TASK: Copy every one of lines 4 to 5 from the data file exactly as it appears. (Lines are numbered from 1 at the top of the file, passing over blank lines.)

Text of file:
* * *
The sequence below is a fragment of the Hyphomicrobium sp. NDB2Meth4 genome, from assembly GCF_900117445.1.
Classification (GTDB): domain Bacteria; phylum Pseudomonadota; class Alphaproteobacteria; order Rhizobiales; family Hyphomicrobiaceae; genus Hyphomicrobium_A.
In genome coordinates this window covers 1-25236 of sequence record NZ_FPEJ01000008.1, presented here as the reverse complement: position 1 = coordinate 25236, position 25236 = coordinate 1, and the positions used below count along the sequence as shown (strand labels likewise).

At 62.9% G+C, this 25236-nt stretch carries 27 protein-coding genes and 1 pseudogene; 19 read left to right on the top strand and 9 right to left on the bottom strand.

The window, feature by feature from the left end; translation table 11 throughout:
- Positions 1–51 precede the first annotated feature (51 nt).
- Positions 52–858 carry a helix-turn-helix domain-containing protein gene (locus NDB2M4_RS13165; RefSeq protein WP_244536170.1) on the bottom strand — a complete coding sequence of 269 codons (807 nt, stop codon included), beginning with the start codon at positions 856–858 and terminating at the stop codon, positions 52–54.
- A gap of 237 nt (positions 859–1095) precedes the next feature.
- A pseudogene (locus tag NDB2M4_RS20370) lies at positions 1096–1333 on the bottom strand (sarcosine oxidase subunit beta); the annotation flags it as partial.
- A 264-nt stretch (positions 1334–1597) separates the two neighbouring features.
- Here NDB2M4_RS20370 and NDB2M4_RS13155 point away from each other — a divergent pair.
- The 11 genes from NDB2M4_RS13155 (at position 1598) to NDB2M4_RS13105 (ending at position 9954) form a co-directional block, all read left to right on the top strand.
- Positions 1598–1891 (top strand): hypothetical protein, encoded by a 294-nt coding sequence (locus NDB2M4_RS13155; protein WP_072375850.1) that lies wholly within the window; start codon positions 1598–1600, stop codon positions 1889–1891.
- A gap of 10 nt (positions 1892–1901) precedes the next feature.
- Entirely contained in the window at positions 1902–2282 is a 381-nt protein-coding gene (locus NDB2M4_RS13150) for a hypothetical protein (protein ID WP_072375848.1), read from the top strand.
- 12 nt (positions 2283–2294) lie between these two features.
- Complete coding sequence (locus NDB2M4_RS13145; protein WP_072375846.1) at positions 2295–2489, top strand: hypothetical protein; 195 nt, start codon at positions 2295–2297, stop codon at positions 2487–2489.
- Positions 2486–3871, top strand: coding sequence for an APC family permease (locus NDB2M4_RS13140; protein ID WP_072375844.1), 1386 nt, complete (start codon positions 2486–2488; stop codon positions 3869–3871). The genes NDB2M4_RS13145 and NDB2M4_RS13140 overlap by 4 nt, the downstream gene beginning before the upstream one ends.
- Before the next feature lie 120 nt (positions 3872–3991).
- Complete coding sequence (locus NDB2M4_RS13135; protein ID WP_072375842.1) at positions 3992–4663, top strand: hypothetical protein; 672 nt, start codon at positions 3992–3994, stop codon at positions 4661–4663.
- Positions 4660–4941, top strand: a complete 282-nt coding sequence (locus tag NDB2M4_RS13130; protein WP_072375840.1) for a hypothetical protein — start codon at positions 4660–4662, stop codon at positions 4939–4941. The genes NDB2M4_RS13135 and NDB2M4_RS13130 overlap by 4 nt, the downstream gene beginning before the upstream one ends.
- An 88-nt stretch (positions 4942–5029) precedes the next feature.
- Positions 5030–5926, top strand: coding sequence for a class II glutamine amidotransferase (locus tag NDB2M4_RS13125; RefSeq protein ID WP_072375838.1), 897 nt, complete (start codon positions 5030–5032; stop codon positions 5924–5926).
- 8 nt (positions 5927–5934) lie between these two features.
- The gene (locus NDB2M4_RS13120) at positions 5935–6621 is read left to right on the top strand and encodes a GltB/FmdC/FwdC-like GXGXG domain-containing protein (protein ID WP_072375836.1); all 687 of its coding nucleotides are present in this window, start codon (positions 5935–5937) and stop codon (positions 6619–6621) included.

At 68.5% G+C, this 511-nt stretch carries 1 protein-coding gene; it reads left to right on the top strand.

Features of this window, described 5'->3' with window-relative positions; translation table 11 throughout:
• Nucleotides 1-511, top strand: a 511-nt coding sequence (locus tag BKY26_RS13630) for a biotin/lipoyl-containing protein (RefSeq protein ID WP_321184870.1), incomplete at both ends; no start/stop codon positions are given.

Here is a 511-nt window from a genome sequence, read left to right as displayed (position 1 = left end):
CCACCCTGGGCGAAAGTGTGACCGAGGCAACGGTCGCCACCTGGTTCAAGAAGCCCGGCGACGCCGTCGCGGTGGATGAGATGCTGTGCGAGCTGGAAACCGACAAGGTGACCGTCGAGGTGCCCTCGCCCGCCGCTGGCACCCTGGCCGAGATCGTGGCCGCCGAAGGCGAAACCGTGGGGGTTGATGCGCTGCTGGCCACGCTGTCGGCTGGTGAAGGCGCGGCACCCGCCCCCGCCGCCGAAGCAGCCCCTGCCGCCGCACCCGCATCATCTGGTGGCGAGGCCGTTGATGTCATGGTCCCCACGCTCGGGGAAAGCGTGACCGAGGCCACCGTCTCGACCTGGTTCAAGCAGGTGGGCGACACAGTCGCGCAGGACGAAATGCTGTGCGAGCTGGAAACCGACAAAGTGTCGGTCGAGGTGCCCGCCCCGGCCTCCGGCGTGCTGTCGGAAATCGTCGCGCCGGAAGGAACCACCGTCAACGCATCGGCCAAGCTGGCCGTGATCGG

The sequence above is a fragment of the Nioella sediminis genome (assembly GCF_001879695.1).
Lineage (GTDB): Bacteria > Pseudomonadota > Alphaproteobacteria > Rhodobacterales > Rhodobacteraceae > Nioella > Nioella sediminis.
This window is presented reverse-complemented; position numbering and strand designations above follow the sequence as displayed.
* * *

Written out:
At 62.9% G+C, this 25236-nt stretch carries 27 protein-coding genes and 1 pseudogene; 19 read left to right on the top strand and 9 right to left on the bottom strand.

The window, feature by feature from the left end; translation table 11 throughout: